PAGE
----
Our experts across the entire breast cancer team — which includes breast pathologists and breast radiologists who review your slides and outside images prior to surgery — are here to assure we have the most accurate diagnosis and understand the extent of disease to provide the best individualized care.

We understand that patients want to begin treatment as soon as possible, and this desire is balanced with getting the diagnosis right — the first time — to provide optimal care before the cancer becomes more difficult to treat.

Risk reduction options and care

Adaptación de las pruebas de detección del cáncer de mama al riesgo de cada mujer

Haz clic aquí para obtener más información en una infografía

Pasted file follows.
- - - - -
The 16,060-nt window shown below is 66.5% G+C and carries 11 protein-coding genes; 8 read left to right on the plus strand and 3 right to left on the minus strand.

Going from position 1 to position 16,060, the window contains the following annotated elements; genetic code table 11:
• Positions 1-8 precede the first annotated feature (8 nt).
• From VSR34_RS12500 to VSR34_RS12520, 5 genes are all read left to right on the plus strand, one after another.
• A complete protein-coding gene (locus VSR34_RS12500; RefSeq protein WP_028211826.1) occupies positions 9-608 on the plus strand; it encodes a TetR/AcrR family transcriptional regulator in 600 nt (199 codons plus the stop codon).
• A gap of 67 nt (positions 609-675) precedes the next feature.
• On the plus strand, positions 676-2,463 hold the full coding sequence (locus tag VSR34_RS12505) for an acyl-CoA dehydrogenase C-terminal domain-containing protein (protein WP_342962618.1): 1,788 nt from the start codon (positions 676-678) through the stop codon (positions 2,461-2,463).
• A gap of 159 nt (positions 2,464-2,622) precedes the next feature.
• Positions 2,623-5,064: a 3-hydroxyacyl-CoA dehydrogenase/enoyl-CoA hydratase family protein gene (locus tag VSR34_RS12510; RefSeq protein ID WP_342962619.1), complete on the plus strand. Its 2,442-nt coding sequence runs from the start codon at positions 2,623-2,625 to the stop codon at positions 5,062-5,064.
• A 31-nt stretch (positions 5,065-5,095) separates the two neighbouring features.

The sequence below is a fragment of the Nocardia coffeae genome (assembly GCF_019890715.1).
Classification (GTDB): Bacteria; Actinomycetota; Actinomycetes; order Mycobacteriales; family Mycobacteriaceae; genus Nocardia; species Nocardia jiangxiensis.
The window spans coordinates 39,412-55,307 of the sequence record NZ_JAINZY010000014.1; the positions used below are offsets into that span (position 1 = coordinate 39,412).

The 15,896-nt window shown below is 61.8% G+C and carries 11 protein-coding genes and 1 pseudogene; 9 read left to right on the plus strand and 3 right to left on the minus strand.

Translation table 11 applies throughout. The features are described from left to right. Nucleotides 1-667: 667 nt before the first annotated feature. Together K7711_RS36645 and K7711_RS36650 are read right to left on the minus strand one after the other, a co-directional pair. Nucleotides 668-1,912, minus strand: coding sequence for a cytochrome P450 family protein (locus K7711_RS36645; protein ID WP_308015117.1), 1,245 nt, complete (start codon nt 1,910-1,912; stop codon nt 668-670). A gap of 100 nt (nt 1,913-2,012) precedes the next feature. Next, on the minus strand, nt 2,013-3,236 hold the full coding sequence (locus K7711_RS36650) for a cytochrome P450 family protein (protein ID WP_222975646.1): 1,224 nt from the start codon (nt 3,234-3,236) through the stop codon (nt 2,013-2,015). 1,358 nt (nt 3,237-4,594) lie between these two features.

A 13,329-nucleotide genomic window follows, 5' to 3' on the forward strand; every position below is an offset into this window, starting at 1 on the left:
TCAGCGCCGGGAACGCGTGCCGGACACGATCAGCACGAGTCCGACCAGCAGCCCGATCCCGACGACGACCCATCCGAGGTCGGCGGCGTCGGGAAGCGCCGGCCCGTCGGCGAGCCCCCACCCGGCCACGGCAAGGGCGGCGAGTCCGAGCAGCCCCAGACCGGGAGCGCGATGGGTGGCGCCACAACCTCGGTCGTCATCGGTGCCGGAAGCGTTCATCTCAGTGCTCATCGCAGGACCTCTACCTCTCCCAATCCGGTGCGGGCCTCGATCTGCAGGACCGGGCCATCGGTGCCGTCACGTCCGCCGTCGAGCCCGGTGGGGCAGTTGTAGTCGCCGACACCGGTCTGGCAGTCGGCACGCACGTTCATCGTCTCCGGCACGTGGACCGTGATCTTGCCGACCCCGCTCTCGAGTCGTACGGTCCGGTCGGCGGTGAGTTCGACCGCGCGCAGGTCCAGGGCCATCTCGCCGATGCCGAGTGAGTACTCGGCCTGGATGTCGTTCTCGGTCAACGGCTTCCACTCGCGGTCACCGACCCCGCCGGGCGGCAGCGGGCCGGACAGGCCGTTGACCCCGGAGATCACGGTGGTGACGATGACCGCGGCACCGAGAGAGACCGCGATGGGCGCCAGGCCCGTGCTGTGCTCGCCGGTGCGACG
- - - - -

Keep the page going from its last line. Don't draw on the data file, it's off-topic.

Breast surgeons at Mayo Clinic in Florida work closely with internal medicine physicians who are completely dedicated to breast care. We also work with genetic counselors to assess risk and tailor plans for prevention and early detection strategies.

Depending on the level of risk, some people may want to consider risk-reducing mastectomy, also known as prophylactic mastectomy, which is often combined with reconstructive procedures.

Our multidisciplinary, high-volume practice features highly skilled breast surgeons and reconstructive plastic surgeons with special expertise in these advanced procedures.

Based on individual circumstances and preferences, our team designs the right plan for surgical risk reduction. Our goal is to provide the greatest cancer risk reduction with the best possible aesthetic outcome for each person.

A team focused on you

Targeted treatment for breast cancer